Back in the ‘80s
Back in the ‘80s. That phrase seems so strange to me, having grown up with references to old times like “before the war (WWII)” or “back in the ‘50s.” Now here was a “young” man (who must have been about 40 if he was talking about being a kid in the 1980s) telling me about his fond childhood memories of Laguna. “My mom always took us to Laguna, near Shaw’s Cove, never to Newport. I loved Laguna the way it was then, before the big changes that made it all so expensive. I loved the Sawdust when it was rustic and casual and didn’t seem like big business. This garden is great, it makes me think of those times and that the spirit of Laguna is still here.”
We were just cleaning up after the Summer Festival at the Garden Park. People are always strolling by on the Coast Highway sidewalk, looking at the garden, asking questions and giving supportive comments. This man’s remarks were especially touching. He had clearly given a lot of thought to the impression Laguna made on him, and how that compares with what he sees today. He has never lived in Laguna, yet he feels a part of our destiny; he is emotionally invested in what happens here.
As we see the hundreds of people filling the trolleys, I wonder what their personal thoughts about our town might be. Do they value this spirit, the unique feel of Laguna that we like to think still does prevail? Do they share our new garden-lover’s values of the rustic, casual and personal, over the slick, sophisticated and mass-produced?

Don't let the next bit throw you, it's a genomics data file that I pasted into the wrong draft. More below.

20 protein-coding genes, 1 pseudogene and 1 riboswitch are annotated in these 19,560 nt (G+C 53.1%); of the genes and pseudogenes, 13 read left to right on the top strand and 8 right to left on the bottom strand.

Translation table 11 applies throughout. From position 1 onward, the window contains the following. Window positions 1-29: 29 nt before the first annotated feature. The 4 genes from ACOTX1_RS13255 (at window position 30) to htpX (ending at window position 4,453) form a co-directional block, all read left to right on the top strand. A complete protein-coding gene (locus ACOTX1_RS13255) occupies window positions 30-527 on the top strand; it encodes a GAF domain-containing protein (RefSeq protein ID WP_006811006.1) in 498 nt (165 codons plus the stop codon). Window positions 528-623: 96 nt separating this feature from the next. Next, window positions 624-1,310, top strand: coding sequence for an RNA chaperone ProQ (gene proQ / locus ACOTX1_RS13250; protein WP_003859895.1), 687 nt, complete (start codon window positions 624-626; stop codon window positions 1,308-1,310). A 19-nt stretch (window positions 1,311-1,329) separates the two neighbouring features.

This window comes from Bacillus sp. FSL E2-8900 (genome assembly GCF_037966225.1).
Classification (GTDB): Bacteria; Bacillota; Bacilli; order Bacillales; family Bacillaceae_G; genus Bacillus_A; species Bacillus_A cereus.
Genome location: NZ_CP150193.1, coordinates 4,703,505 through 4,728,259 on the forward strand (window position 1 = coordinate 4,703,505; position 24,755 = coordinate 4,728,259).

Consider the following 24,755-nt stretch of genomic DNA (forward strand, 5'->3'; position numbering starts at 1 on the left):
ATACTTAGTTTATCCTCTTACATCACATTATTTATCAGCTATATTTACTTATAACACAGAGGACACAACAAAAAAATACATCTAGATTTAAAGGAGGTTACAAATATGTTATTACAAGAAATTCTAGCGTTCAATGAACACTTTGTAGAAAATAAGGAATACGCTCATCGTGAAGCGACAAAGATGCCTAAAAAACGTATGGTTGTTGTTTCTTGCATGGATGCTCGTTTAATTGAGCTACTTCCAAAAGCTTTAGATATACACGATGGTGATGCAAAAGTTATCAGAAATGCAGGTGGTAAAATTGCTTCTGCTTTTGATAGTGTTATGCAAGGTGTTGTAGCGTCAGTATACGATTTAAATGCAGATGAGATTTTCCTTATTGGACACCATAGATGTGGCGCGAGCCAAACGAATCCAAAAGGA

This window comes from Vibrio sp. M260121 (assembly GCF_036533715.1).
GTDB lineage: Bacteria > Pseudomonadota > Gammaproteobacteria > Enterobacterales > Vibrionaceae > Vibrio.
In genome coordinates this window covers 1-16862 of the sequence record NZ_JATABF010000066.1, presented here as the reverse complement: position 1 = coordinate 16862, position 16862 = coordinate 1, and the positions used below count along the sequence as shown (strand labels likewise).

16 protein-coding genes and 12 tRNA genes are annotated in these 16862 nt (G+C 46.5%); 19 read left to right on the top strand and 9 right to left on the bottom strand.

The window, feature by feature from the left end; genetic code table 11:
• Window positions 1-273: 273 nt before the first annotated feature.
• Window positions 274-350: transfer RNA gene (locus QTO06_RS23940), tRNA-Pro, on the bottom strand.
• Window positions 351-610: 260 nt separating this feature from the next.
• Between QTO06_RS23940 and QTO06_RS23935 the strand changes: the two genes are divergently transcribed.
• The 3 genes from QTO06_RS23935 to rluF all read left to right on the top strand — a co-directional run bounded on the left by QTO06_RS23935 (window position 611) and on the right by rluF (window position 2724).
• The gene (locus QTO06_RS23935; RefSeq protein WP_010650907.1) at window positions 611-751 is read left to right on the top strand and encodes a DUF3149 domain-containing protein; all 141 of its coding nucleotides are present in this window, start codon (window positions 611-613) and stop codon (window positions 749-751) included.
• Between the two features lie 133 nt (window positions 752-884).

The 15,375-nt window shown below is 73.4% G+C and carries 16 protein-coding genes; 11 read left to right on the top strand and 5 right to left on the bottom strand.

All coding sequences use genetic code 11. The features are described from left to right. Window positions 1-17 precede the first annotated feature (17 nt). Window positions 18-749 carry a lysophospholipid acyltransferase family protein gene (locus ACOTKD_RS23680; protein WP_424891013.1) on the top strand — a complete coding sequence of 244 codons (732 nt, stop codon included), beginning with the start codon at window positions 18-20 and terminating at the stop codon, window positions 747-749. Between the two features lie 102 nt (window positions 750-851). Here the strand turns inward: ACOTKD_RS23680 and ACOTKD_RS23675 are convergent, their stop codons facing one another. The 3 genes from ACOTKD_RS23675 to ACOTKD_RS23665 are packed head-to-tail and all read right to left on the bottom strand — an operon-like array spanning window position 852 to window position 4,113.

I think yes, that is why they come here, seeking a world they can’t find elsewhere, not in malls, not in fancy hotels and high-rises, not in rigidly planned communities. They’re not expecting us to be like Newport or Irvine or anywhere else. They’re expecting the Laguna they knew and loved, or if they’re coming for the first time, the creative, special artistic Laguna they have heard about.
That doesn’t mean nothing should ever change. It means changing within the guiding light from understanding and appreciating Laguna’s essence.
We have examples of how that is evolving. Sometimes it takes us a long time to decide, but the village entrance project is changing in that direction. Thanks to concerned and committed Lagunans a more low-key plan is now on the table, a softer, naturally landscaped plan with creek enhancement and preserved historical features.
At Aliso Creek, instead of condominiums intruding on the golf course and a large pretentious hotel as proposed in 2008, new owners are remodeling and improving the former Inn buildings, the restaurant and meeting rooms, all in keeping with the character of the canyon.
Both of these projects are in process. Criteria for the village entrance will be considered again by the City Council on Sept. 2 and the Aliso Creek project, now called The Ranch at Laguna Beach, is on appeal at the Coastal Commission.
Issues raised will be addressed, fine tuning and adjustments will be made, buildings will be saved and restored, trails and walkways will be created, trees will be preserved and planted, art and music will have new settings and Laguna will be better than ever.
Someday we’ll reminisce and say, “Back in the teens, Laguna got it right.”
Landscape architect Ann Christoph is a former City Council member.